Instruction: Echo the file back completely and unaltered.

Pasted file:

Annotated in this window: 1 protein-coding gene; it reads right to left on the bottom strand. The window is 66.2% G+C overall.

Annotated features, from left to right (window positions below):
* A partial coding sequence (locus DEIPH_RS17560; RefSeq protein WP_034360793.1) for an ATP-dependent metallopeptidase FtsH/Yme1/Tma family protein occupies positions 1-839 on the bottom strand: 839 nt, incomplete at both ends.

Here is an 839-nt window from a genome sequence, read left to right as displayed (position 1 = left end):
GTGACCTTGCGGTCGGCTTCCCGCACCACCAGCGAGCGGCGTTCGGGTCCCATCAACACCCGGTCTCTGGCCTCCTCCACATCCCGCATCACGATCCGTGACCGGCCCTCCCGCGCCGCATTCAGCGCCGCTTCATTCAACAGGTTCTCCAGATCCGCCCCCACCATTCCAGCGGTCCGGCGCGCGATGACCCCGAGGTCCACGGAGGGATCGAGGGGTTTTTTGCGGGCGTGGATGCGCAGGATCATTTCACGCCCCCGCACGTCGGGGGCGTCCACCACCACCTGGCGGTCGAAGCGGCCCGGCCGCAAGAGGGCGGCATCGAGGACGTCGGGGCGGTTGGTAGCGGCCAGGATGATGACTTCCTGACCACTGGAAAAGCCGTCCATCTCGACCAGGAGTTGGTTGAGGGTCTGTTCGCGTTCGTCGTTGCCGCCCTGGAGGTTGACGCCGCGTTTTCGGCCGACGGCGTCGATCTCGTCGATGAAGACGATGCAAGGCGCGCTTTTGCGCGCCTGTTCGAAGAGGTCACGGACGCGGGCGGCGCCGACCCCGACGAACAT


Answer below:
Annotated in this window: 1 protein-coding gene; it reads right to left on the bottom strand. The window is 66.2% G+C overall.

Annotated features, from left to right (window positions below):
* A partial coding sequence (locus DEIPH_RS17560; RefSeq protein WP_034360793.1) for an ATP-dependent metallopeptidase FtsH/Yme1/Tma family protein occupies positions 1-839 on the bottom strand: 839 nt, incomplete at both ends.

Here is an 839-nt window from a genome sequence, read left to right as displayed (position 1 = left end):
GTGACCTTGCGGTCGGCTTCCCGCACCACCAGCGAGCGGCGTTCGGGTCCCATCAACACCCGGTCTCTGGCCTCCTCCACATCCCGCATCACGATCCGTGACCGGCCCTCCCGCGCCGCATTCAGCGCCGCTTCATTCAACAGGTTCTCCAGATCCGCCCCCACCATTCCAGCGGTCCGGCGCGCGATGACCCCGAGGTCCACGGAGGGATCGAGGGGTTTTTTGCGGGCGTGGATGCGCAGGATCATTTCACGCCCCCGCACGTCGGGGGCGTCCACCACCACCTGGCGGTCGAAGCGGCCCGGCCGCAAGAGGGCGGCATCGAGGACGTCGGGGCGGTTGGTAGCGGCCAGGATGATGACTTCCTGACCACTGGAAAAGCCGTCCATCTCGACCAGGAGTTGGTTGAGGGTCTGTTCGCGTTCGTCGTTGCCGCCCTGGAGGTTGACGCCGCGTTTTCGGCCGACGGCGTCGATCTCGTCGATGAAGACGATGCAAGGCGCGCTTTTGCGCGCCTGTTCGAAGAGGTCACGGACGCGGGCGGCGCCGACCCCGACGAACAT